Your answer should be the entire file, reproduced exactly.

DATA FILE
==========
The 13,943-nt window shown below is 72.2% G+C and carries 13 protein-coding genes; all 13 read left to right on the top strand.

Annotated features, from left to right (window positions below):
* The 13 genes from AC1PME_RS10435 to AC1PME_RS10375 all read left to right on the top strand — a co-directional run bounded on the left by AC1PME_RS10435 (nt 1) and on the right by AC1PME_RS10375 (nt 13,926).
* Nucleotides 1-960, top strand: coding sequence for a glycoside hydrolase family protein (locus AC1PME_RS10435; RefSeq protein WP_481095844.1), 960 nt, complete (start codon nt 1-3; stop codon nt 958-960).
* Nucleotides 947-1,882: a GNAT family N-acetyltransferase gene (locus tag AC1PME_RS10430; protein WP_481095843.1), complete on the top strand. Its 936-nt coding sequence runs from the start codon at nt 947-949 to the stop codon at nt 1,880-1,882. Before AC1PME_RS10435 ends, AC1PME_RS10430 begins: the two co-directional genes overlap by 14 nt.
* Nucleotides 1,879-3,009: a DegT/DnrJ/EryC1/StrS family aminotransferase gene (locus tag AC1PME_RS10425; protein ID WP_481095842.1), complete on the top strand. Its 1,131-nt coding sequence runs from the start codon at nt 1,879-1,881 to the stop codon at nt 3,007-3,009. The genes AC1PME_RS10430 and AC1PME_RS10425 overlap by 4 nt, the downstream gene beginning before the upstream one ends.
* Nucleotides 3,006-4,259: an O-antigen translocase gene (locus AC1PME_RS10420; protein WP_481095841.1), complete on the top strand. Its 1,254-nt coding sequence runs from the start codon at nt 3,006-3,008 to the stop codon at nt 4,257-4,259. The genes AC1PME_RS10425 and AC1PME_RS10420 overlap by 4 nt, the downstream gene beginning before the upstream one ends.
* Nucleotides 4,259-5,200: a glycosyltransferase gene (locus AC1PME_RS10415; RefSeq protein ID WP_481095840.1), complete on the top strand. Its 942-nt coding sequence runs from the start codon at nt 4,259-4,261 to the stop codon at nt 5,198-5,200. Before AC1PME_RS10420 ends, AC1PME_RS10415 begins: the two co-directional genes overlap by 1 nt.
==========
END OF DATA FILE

The 13,943-nt window shown below is 72.2% G+C and carries 13 protein-coding genes; all 13 read left to right on the top strand.

Annotated features, from left to right (window positions below):
* The 13 genes from AC1PME_RS10435 to AC1PME_RS10375 all read left to right on the top strand — a co-directional run bounded on the left by AC1PME_RS10435 (nt 1) and on the right by AC1PME_RS10375 (nt 13,926).
* Nucleotides 1-960, top strand: coding sequence for a glycoside hydrolase family protein (locus AC1PME_RS10435; RefSeq protein WP_481095844.1), 960 nt, complete (start codon nt 1-3; stop codon nt 958-960).
* Nucleotides 947-1,882: a GNAT family N-acetyltransferase gene (locus tag AC1PME_RS10430; protein WP_481095843.1), complete on the top strand. Its 936-nt coding sequence runs from the start codon at nt 947-949 to the stop codon at nt 1,880-1,882. Before AC1PME_RS10435 ends, AC1PME_RS10430 begins: the two co-directional genes overlap by 14 nt.
* Nucleotides 1,879-3,009: a DegT/DnrJ/EryC1/StrS family aminotransferase gene (locus tag AC1PME_RS10425; protein ID WP_481095842.1), complete on the top strand. Its 1,131-nt coding sequence runs from the start codon at nt 1,879-1,881 to the stop codon at nt 3,007-3,009. The genes AC1PME_RS10430 and AC1PME_RS10425 overlap by 4 nt, the downstream gene beginning before the upstream one ends.
* Nucleotides 3,006-4,259: an O-antigen translocase gene (locus AC1PME_RS10420; protein WP_481095841.1), complete on the top strand. Its 1,254-nt coding sequence runs from the start codon at nt 3,006-3,008 to the stop codon at nt 4,257-4,259. The genes AC1PME_RS10425 and AC1PME_RS10420 overlap by 4 nt, the downstream gene beginning before the upstream one ends.
* Nucleotides 4,259-5,200: a glycosyltransferase gene (locus AC1PME_RS10415; RefSeq protein ID WP_481095840.1), complete on the top strand. Its 942-nt coding sequence runs from the start codon at nt 4,259-4,261 to the stop codon at nt 5,198-5,200. Before AC1PME_RS10420 ends, AC1PME_RS10415 begins: the two co-directional genes overlap by 1 nt.